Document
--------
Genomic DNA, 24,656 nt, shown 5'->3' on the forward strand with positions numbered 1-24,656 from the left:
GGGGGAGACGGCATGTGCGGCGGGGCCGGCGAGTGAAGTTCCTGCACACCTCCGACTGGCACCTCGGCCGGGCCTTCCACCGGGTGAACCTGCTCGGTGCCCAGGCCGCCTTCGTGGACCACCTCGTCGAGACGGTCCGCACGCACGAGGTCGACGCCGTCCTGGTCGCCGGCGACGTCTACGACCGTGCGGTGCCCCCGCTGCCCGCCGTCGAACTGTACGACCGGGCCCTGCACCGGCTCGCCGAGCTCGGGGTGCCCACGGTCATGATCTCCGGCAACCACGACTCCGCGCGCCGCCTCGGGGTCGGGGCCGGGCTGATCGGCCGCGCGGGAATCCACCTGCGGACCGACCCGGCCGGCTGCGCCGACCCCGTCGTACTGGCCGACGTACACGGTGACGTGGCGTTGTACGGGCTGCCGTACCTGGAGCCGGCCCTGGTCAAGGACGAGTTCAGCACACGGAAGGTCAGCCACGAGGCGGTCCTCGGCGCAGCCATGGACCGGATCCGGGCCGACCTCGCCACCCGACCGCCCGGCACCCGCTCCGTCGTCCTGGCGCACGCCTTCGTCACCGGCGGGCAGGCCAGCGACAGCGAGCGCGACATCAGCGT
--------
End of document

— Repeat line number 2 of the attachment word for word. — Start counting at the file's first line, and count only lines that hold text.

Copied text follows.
GGGGGAGACGGCATGTGCGGCGGGGCCGGCGAGTGAAGTTCCTGCACACCTCCGACTGGCACCTCGGCCGGGCCTTCCACCGGGTGAACCTGCTCGGTGCCCAGGCCGCCTTCGTGGACCACCTCGTCGAGACGGTCCGCACGCACGAGGTCGACGCCGTCCTGGTCGCCGGCGACGTCTACGACCGTGCGGTGCCCCCGCTGCCCGCCGTCGAACTGTACGACCGGGCCCTGCACCGGCTCGCCGAGCTCGGGGTGCCCACGGTCATGATCTCCGGCAACCACGACTCCGCGCGCCGCCTCGGGGTCGGGGCCGGGCTGATCGGCCGCGCGGGAATCCACCTGCGGACCGACCCGGCCGGCTGCGCCGACCCCGTCGTACTGGCCGACGTACACGGTGACGTGGCGTTGTACGGGCTGCCGTACCTGGAGCCGGCCCTGGTCAAGGACGAGTTCAGCACACGGAAGGTCAGCCACGAGGCGGTCCTCGGCGCAGCCATGGACCGGATCCGGGCCGACCTCGCCACCCGACCGCCCGGCACCCGCTCCGTCGTCCTGGCGCACGCCTTCGTCACCGGCGGGCAGGCCAGCGACAGCGAGCGCGACATCAGCGT